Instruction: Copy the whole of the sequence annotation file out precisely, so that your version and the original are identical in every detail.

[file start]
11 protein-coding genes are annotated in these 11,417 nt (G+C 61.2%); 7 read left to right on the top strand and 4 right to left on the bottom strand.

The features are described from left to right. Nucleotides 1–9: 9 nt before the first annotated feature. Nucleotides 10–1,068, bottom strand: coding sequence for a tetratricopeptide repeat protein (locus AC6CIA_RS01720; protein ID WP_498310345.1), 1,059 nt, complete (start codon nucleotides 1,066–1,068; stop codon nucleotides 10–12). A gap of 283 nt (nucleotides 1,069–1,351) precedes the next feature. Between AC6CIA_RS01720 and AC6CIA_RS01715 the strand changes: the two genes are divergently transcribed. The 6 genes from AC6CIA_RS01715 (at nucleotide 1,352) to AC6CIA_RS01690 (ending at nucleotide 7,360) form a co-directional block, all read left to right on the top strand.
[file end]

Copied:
11 protein-coding genes are annotated in these 11,417 nt (G+C 61.2%); 7 read left to right on the top strand and 4 right to left on the bottom strand.

The features are described from left to right. Nucleotides 1–9: 9 nt before the first annotated feature. Nucleotides 10–1,068, bottom strand: coding sequence for a tetratricopeptide repeat protein (locus AC6CIA_RS01720; protein ID WP_498310345.1), 1,059 nt, complete (start codon nucleotides 1,066–1,068; stop codon nucleotides 10–12). A gap of 283 nt (nucleotides 1,069–1,351) precedes the next feature. Between AC6CIA_RS01720 and AC6CIA_RS01715 the strand changes: the two genes are divergently transcribed. The 6 genes from AC6CIA_RS01715 (at nucleotide 1,352) to AC6CIA_RS01690 (ending at nucleotide 7,360) form a co-directional block, all read left to right on the top strand.